On a Saturday in late October, a convoy of taxis snaked its way through a small village 12 miles south of Yangon. In one of the jeeps, Myanmar’s opposition leader, Aung San Suu Kyi, waved to the crowds that lined the roadsides. Onlookers responded with cheers. Once onstage, Suu Kyi articulated her vision for the country, one that looked beyond the nationwide elections on November 8. She wanted to create more jobs, improve the infrastructure, and empower citizens.
It’s a vision that all parties here espouse, but only Suu Kyi, known as “the Lady,” has anything close to a monopoly on the people’s trust. This is reflected in the feverish excitement that follows her wherever she goes. Although her detractors may have grown in number, and she has faced relentless attacks from a new crop of Buddhist nationalist groups that allege that she is supportive of a campaign by Muslims to Islamize the country, she is still always greeted by cheering masses. Many in the country believe that if she and her party are able to win enough seats in the elections to form a majority, then their hopes for democracy in Myanmar will finally become a reality.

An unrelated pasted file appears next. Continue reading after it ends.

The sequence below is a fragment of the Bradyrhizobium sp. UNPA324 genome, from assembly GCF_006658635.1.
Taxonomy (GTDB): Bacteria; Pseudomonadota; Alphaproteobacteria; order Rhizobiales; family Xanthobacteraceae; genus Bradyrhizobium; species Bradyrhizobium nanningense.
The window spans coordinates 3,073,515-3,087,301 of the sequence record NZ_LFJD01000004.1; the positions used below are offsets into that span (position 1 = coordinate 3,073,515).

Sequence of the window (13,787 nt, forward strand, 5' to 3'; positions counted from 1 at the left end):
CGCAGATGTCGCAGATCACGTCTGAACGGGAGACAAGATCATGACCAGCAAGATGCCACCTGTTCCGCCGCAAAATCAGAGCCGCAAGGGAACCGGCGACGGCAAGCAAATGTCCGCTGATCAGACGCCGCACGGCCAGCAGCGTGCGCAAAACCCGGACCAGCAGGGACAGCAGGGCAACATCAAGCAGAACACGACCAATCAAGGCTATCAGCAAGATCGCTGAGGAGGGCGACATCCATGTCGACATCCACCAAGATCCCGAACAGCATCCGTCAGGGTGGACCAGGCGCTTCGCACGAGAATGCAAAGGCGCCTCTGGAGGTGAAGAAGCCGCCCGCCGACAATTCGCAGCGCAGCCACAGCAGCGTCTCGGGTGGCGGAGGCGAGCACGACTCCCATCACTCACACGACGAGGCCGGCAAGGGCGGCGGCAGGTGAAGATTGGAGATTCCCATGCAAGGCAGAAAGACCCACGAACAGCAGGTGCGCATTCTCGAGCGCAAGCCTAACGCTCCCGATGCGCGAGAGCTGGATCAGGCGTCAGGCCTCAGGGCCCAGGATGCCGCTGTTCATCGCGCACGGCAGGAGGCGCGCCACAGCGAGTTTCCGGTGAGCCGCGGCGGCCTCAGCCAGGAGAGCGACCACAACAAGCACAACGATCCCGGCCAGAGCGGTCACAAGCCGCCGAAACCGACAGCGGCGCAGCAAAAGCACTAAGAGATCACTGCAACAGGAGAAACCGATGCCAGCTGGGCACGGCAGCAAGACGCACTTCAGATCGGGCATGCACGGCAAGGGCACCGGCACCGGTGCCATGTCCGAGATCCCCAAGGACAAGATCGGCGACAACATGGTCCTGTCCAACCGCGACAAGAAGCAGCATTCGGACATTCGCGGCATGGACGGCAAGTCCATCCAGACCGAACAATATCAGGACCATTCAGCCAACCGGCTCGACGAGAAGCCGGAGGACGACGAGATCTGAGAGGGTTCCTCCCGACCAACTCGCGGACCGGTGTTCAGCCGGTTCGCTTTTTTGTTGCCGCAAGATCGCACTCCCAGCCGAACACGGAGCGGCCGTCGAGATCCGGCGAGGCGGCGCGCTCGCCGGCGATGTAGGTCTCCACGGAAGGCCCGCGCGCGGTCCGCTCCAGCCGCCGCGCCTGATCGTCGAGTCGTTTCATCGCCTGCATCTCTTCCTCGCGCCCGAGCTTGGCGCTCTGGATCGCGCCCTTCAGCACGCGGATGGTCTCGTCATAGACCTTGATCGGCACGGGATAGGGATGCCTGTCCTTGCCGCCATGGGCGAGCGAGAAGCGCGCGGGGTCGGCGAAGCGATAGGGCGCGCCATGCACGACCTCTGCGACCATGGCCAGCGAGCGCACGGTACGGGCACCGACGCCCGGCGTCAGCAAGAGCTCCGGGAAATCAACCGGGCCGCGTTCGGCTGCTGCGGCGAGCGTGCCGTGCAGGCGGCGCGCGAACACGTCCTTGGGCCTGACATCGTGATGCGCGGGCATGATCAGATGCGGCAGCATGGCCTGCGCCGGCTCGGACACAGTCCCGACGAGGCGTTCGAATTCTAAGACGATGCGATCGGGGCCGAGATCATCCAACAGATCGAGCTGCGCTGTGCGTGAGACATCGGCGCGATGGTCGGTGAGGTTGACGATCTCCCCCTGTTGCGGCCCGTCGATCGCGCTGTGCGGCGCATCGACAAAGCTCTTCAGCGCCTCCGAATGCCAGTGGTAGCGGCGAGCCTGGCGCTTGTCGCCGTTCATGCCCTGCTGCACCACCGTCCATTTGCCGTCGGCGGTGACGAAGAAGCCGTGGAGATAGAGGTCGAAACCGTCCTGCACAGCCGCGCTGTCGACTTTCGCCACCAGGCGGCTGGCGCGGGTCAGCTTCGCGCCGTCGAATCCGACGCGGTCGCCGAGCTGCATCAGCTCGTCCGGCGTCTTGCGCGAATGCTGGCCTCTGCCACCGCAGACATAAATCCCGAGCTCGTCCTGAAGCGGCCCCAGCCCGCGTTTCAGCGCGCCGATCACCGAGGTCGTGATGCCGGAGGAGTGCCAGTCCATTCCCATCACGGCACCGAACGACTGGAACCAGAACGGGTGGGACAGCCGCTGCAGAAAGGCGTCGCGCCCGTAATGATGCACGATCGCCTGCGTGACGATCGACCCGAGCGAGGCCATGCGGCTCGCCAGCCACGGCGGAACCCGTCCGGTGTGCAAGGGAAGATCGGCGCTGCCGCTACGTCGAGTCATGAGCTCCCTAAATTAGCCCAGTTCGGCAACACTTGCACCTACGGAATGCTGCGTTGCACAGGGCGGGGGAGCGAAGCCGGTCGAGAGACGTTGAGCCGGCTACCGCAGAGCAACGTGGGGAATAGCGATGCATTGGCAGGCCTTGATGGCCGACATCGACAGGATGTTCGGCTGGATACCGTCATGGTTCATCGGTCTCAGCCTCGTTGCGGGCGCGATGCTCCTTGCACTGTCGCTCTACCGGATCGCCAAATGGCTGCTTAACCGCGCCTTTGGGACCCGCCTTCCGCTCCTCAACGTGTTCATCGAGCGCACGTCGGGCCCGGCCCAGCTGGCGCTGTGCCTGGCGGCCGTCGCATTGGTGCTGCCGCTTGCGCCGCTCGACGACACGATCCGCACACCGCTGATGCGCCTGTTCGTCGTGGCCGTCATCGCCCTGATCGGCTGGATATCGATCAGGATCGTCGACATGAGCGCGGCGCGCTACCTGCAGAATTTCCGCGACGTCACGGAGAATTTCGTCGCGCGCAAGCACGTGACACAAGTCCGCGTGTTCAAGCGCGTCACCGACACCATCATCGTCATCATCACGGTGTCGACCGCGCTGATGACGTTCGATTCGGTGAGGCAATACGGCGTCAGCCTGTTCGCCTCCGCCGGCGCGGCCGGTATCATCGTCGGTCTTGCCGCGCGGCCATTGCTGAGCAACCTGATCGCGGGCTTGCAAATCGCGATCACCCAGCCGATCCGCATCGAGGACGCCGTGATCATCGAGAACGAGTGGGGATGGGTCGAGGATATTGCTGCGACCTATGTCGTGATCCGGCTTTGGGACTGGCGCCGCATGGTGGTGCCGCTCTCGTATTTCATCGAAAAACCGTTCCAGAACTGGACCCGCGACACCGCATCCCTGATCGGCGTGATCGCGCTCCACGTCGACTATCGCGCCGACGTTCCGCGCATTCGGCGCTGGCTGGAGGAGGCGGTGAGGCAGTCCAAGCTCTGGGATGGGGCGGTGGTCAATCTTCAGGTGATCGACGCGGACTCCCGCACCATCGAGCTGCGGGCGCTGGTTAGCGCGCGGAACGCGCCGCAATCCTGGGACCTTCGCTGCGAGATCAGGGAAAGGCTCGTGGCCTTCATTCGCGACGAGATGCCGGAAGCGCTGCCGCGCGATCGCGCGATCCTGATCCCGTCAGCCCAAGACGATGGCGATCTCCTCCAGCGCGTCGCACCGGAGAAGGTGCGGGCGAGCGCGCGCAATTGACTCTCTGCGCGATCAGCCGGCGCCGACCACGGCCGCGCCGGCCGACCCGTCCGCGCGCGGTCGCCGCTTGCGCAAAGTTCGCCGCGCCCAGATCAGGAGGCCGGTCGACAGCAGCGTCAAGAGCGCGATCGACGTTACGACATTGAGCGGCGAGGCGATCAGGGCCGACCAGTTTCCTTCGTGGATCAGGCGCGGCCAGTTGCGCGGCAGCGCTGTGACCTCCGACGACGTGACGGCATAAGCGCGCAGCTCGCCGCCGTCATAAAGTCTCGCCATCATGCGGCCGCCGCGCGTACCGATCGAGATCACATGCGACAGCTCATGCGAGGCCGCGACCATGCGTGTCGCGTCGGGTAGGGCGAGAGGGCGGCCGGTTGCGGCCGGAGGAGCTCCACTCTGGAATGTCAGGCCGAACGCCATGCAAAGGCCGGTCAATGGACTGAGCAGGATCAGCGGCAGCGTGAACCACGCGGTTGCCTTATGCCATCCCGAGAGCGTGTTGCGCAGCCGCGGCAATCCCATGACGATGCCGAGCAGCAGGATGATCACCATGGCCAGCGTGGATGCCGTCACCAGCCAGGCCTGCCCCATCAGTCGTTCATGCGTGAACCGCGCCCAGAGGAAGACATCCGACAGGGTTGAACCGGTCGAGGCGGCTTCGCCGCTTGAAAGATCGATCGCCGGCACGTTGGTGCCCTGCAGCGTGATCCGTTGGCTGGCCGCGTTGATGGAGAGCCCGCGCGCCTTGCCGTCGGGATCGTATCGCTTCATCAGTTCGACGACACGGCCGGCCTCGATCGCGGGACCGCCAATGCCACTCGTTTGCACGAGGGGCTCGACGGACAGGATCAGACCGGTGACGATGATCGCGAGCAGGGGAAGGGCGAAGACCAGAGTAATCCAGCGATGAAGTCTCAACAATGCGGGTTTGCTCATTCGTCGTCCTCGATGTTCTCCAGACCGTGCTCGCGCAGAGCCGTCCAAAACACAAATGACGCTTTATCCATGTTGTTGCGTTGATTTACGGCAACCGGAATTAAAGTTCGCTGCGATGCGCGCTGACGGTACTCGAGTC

Even though Suu Kyi’s National League for Democracy (NLD) party will likely win, a simple majority of votes may not mean a majority of seats. The constitution, which was drawn up by the military in 2008, reserves 25 percent of the seats for the Tatmadaw, the Burmese army. The ruling Union Solidarity and Development Party (USDP) is closely aligned with the military—all senior party officials are former military men. In turn, Myanmar’s old guard will maintain a strong influence on the parliament—the 110 military members of parliament provide an effective veto over any amendments to the constitution, which requires more than 75 percent of the parliamentary vote to change.
Another challenge for the NLD is the smaller ethnic parties that hold sway in the border regions. These parties, including the Arakan National
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